Saturday, June 03, 2006

watch out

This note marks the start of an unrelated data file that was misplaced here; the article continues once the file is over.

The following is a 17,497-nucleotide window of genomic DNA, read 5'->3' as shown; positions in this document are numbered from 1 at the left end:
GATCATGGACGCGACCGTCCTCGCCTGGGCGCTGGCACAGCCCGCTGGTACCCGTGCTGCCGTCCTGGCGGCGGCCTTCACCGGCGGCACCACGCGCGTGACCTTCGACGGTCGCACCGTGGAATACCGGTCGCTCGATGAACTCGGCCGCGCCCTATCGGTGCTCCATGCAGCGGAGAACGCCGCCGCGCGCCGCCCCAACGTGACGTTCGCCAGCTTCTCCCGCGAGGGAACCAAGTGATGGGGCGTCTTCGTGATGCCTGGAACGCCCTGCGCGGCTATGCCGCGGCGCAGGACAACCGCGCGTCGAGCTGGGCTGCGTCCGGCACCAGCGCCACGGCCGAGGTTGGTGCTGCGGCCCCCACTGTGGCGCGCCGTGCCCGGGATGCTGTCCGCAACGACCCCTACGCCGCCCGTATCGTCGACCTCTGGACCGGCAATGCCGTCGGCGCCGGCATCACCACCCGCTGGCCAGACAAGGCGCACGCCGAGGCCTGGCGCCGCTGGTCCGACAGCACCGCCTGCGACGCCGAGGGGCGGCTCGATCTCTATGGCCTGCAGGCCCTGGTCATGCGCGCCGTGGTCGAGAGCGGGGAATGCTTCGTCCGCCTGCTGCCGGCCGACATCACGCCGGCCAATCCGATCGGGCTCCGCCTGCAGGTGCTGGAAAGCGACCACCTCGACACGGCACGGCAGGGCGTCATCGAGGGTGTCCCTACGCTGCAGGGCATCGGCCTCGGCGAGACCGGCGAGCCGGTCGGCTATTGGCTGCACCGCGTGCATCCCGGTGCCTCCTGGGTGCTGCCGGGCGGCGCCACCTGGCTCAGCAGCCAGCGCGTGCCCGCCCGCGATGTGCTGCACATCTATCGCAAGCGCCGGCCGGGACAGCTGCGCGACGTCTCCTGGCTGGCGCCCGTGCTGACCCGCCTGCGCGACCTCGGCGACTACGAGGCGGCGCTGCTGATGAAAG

So two days ago I'm coming into the house after cutting the grass, with the intention of making some lunch and relaxing and recharging the old battery for an afternoon of continued grass cutting. Being the sanitary sort that I am, I need to wash my hands before handling anything that they might touch that which will ultimately enter my mouth. To do so I also need to remove the watch from my left wrist so as not to get it wet, since it is a cheap thing and probably not waterproof. Ok, now the problem begins. Where oh where has my little watch gone? After washing my hands like a good boy, I failed to put my watch back on and now the time gods are fucking with me. They have somehow absconded with my watch or employed a conjourer to enter my world and make the thing disappear, never to be found. I am totally dumbfounded by this turn of events. I don't lose things. I am careful and conscientious with my stuff. I know where everything is because everything has its assigned place in my very orderly world. To be treated so rudely by forces unknown has me in a dither. I am perplexed and dismayed. I am confused and distraught. That I might actually be responsible for losing my watch has me in a state of denial. I don't lose things. Things lose themselves and blame me. That I feel nearly naked without my watch on my wrist is punishment enough. Why do have to tolerate the looks of people who are tsk, tsking, when they point at me and say, " that guy lost his watch. What a loser he is." Why do I have to listen to Mary tell me that I am irresponsible and careless when that accusation does not fit my self image? I need my watch back on my wrist. NOW.